In many instances, The Encyclopedic Palace avoids the art market loop and favors works generated through authentic expression untainted by the tropes of the art world. Models influenced by relational aesthetics flood the contemporary art scene, but often fail at their promise of democracy. Many works in this vein are opaque and inaccessible except to a select group of the already initiated. The Encyclopedic Palace poses an alternative (albeit an old-fashioned) model for an exchange between the artist and viewer based on an intimate one-on-one communication, not unlike the experience of reading. The exhibit proposes that art can be a universal language accessible to anyone and that formal training is not required to make or interpret art.

 Frédéric Bruly Bouabré from the series, Knowledge of the World 1982-1996

There are books throughout The Encyclopedic Palace, some remain whole and bulging with the energy of the artist as collector, while others have been gently pulled apart and laid out as mystical taxonomies. Books offer a quite beckoning, a haptic intimacy that is often blotted out in the big, shiny, and new of contemporary art. Books hold and may be held and speak to the transmission of knowledge.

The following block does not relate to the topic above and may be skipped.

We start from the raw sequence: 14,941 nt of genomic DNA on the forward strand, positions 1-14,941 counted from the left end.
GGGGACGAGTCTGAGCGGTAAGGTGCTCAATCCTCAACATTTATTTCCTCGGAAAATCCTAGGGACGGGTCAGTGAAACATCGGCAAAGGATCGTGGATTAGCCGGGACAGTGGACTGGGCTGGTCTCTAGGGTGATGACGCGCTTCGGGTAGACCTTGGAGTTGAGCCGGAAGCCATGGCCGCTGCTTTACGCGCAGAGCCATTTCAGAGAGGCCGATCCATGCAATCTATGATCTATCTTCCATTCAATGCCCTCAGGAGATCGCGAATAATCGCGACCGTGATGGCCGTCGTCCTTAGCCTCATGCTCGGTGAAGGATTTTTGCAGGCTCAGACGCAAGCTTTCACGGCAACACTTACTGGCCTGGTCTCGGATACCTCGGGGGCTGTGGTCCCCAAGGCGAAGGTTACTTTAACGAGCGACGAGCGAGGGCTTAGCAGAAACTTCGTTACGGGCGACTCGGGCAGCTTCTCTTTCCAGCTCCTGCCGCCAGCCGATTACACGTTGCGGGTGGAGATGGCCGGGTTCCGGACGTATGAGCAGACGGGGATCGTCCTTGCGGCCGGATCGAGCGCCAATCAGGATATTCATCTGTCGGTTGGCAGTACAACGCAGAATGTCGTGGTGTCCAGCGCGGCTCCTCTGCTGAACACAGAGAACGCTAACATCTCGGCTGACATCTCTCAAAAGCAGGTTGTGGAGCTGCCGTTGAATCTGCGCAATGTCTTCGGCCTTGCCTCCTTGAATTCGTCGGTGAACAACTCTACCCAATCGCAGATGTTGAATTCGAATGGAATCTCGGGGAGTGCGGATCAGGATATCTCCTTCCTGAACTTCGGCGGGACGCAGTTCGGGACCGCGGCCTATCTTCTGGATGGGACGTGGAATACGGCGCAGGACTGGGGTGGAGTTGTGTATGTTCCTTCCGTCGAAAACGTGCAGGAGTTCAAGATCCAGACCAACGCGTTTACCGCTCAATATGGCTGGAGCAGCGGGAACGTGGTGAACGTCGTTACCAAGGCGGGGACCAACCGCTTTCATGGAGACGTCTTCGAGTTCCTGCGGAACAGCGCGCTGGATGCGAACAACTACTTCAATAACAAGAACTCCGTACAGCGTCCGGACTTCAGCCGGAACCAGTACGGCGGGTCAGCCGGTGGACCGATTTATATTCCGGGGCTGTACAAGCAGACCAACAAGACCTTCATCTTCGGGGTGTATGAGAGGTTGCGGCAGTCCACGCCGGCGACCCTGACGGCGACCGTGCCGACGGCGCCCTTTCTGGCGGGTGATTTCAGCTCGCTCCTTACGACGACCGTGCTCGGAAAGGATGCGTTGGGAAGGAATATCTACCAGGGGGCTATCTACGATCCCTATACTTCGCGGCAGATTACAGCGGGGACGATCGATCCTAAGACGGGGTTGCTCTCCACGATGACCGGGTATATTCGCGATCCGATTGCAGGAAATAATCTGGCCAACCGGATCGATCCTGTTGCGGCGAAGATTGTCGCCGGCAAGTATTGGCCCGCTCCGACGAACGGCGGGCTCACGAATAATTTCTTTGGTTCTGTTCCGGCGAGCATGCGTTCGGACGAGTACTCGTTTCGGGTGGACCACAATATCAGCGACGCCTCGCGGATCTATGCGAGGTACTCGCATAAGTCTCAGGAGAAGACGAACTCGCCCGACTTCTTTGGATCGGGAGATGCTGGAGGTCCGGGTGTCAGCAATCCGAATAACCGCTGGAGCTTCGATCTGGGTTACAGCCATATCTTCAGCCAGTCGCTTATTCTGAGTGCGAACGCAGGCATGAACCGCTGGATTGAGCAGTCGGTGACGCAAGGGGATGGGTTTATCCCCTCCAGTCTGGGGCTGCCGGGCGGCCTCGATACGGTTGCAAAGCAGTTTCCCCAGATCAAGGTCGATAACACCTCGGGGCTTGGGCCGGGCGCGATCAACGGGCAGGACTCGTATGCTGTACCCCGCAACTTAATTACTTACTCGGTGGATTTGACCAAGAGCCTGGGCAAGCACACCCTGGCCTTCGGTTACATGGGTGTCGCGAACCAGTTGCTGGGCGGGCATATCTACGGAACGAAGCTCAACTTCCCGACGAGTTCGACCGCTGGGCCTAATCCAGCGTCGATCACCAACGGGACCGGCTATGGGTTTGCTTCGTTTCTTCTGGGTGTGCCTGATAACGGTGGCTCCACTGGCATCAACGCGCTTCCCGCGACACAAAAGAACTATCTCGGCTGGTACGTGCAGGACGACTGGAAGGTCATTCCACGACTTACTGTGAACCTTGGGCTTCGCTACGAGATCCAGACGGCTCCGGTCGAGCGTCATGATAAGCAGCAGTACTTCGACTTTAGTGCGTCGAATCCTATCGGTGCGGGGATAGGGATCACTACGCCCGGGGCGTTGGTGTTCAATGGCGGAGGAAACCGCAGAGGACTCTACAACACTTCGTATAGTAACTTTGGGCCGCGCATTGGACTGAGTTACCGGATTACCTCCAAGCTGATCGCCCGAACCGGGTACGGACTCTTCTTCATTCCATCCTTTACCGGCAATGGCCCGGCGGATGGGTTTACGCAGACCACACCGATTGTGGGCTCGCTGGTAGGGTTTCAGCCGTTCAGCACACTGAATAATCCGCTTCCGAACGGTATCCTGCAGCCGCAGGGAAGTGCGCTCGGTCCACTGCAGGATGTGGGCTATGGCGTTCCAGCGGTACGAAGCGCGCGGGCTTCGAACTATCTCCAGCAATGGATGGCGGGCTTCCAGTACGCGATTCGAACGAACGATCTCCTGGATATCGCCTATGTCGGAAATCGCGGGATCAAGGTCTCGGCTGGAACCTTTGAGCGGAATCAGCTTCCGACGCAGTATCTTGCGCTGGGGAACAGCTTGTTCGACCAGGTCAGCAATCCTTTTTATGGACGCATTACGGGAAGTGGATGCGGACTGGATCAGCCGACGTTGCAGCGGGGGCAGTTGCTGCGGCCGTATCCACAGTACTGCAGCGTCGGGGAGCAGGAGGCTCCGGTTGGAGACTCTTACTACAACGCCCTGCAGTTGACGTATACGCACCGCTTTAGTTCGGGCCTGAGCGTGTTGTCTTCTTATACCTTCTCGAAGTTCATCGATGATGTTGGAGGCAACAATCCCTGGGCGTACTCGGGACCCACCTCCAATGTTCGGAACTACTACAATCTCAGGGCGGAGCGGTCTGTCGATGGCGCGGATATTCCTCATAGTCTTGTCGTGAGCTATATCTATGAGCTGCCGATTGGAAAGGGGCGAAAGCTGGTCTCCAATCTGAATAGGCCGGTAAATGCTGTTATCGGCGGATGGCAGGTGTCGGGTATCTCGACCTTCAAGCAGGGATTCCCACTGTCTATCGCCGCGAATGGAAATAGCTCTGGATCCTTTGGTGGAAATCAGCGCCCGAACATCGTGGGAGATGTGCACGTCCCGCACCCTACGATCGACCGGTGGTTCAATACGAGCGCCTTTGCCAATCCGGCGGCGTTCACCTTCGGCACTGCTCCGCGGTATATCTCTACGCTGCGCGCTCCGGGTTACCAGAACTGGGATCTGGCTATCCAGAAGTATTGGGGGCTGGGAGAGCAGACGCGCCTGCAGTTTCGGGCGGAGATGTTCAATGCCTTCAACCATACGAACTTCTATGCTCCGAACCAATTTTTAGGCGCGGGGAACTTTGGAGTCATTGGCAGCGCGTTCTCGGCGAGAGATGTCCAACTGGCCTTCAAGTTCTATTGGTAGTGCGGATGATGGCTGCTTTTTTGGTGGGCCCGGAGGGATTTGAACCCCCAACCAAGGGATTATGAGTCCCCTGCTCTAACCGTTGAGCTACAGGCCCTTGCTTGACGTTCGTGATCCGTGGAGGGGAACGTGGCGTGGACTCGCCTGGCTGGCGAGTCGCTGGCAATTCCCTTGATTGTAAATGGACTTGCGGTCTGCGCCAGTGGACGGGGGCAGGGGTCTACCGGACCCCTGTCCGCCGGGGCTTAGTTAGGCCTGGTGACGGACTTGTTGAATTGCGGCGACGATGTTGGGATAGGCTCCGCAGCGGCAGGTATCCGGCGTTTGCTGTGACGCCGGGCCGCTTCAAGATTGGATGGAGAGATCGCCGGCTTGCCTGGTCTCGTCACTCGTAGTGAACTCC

José Antonio Suárez Londoño, Franz Kafka, Diarios II,  2000, mixed media, 13 x 20cm, each page

Art has become intensely professionalized and distanced from both spiritual and utilitarian functions. It may be unpopular to embrace the utopian vision that art can serve as a powerful means for both communication and healing, though, in a time when many systems are failing, perhaps we should move away from the frenzy of the current art market to a model that recognizes the value of authenticity and singular expression. “Live by your work” one of the phrases inscribed on the walls of Marino Auriti’s visionary museum model (and namesake of the exhibit) The Encyclopedic Palace, could serve as a creed for my hopes for the future of art.